Joseph Thomas Perkins

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Joseph Thomas Perkins

Birthplace: Loughor, Glamorganshire, Wales
Death: June 06, 1889 (68)
Mapleton, Oneida, Idaho, United States
Place of Burial: Preston, Franklin, Idaho, United States
Immediate Family:

Son of Thomas Perkins (Peregrin) and Ann Perkins (Mathews)
Husband of Harriet Preece
Ex-husband of Margaret Perkins (Martin)
Father of Thomas Martin Perkins; Margaret Selina Perkins; Joseph Mathew Martin Perkins; William Daniel Perkins; Edward Martin Perkins and 7 others
Brother of Catherine Evans (Perkins); Thomas Peregrin Perkins; Margaret Peregrin Perkins; Mary Peregrin Perkins; Mary Peregrin Perkins and 2 others
Half brother of William Perkins

Managed by: Private User
Last Updated:

About Joseph Thomas Perkins


Joseph Thomas Perkins married Margaret Martin on 25 December 1852 (ed. at Llangyfelachs. Joseph had been ordained an Elder in the fall of 1851 and called to preside over the Armbach (ed. ?) branch of the Church. Later he was called as a home missionary to visit Merthyr Tydfil, Dowlais, Rhymney, Brecon, Cardiff, Cowbridge, irwin and Aberdare.

In 1855 Joseph and his family left Wales for Utah. Ruth and her husband had already gone. They left Liverpool on 17 April on the ship Chimborazo with a company of 431 Saints under the leadership of Edward Stevenson as their captain. The company landed in Philadelpia on 21 May and after 2 days took the train to Pittsburg, then a boat down the Ohio River up the Mississippi and Missouri Rivers to Atchison. From there they went to Mormon Grove and from thence with the Charles A. Harper Company across the plains to Deseret. They reached Salt Lake City on 31 Oct and from there went to Ogden.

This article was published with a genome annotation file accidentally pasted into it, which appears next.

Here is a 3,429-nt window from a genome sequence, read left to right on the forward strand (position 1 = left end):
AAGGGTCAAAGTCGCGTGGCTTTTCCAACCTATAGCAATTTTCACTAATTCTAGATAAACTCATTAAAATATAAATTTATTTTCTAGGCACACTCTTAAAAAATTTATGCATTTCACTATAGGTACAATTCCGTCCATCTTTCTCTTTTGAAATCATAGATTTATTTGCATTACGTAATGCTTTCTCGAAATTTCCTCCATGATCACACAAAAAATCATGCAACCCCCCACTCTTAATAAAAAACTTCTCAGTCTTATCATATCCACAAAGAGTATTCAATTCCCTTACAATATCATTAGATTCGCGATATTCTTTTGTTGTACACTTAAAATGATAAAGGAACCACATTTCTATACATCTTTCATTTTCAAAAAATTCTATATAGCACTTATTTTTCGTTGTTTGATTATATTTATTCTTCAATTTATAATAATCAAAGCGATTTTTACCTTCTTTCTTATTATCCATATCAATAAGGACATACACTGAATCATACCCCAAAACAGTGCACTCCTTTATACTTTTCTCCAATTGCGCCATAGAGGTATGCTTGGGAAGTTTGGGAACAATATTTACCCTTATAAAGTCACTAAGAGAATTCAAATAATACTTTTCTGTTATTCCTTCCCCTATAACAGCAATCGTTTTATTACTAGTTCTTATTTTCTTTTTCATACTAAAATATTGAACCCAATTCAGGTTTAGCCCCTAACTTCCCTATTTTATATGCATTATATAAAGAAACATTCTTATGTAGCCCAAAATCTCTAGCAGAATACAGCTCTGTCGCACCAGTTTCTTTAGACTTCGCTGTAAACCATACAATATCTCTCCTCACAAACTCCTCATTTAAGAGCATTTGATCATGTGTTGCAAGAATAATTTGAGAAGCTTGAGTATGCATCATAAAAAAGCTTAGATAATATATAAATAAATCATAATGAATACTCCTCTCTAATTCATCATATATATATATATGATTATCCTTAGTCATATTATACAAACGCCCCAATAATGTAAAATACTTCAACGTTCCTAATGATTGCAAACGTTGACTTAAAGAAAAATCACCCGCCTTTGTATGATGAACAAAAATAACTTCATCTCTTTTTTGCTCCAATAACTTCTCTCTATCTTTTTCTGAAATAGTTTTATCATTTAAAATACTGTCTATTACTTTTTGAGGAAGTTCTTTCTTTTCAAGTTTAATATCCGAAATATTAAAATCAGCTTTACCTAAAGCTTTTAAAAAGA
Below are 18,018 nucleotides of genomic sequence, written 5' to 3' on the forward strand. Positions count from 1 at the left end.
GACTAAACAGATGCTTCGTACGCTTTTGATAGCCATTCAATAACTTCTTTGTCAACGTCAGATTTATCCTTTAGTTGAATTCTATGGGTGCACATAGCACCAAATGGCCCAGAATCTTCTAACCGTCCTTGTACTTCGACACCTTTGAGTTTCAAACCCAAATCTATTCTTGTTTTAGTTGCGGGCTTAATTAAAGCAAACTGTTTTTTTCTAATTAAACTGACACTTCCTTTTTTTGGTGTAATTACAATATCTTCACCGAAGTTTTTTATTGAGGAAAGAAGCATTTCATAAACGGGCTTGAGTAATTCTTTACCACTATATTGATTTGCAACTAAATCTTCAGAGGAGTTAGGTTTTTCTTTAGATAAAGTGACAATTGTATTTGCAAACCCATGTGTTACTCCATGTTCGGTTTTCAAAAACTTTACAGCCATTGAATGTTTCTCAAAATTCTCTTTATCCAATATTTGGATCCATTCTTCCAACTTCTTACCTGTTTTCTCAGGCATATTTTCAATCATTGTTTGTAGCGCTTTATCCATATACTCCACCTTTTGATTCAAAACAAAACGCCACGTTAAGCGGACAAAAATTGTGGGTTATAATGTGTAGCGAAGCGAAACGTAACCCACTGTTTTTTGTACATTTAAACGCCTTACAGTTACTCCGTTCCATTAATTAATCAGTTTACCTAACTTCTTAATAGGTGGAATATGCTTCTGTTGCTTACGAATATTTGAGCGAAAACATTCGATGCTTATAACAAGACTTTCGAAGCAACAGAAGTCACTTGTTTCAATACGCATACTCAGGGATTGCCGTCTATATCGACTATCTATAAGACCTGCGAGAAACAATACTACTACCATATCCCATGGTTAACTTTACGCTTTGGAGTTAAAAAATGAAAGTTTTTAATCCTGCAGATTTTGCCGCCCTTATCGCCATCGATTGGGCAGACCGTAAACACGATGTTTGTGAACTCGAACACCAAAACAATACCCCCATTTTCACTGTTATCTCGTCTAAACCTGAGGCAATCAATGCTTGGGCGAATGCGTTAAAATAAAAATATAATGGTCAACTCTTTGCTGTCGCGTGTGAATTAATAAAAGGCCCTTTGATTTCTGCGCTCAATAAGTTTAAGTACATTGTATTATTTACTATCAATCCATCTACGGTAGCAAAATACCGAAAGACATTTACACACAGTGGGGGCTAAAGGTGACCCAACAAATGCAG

Mormon Pioneer Overland Travel, 1847–1868 Charles A. Harper Company (1855) Age 34

Departure: 25-31 July 1855 Arrival: 28-31 October 1855

Company Information: 305 individuals and 39 wagons were in the company when it began its journey from the outfitting post at Mormon Grove, Kansas (Near Atchison)

Perpetual Emigrating Fund

Spouses and children

Married 25 December 1852, Dowlais, Merthyr Tydfil, NE Glamorganshire, Wales, to Margaret Martin 1833-1915 , divorced in 1874


M Thomas Martin Perkins 1854-1928

M Joseph Mathews Martin Perkins 1856-1872 (shooting accident -see below)

M Edward Martin Perkins 1860-1912

F Margaret Selina Perkins 1856-1930

M William Daniel Perkins 1857-1857

F Celia Jane Perkins 1862-1939

M Lorenzo Martin Perkins 1864-1944

M Nephi Martin Perkins 1867-1906

M David Alma Perkins 1870-1948

Married 10 December 1873, Salt Lake City, Salt Lake, Utah, United States, to Harriet Preece 1833-1900

with M Joseph Ephriam Perkins 1874-1875

M Hyrum James Perkins 1877-1879

M Edward Perkins 1879-

DOCUMENT 472 History of Joseph Perkins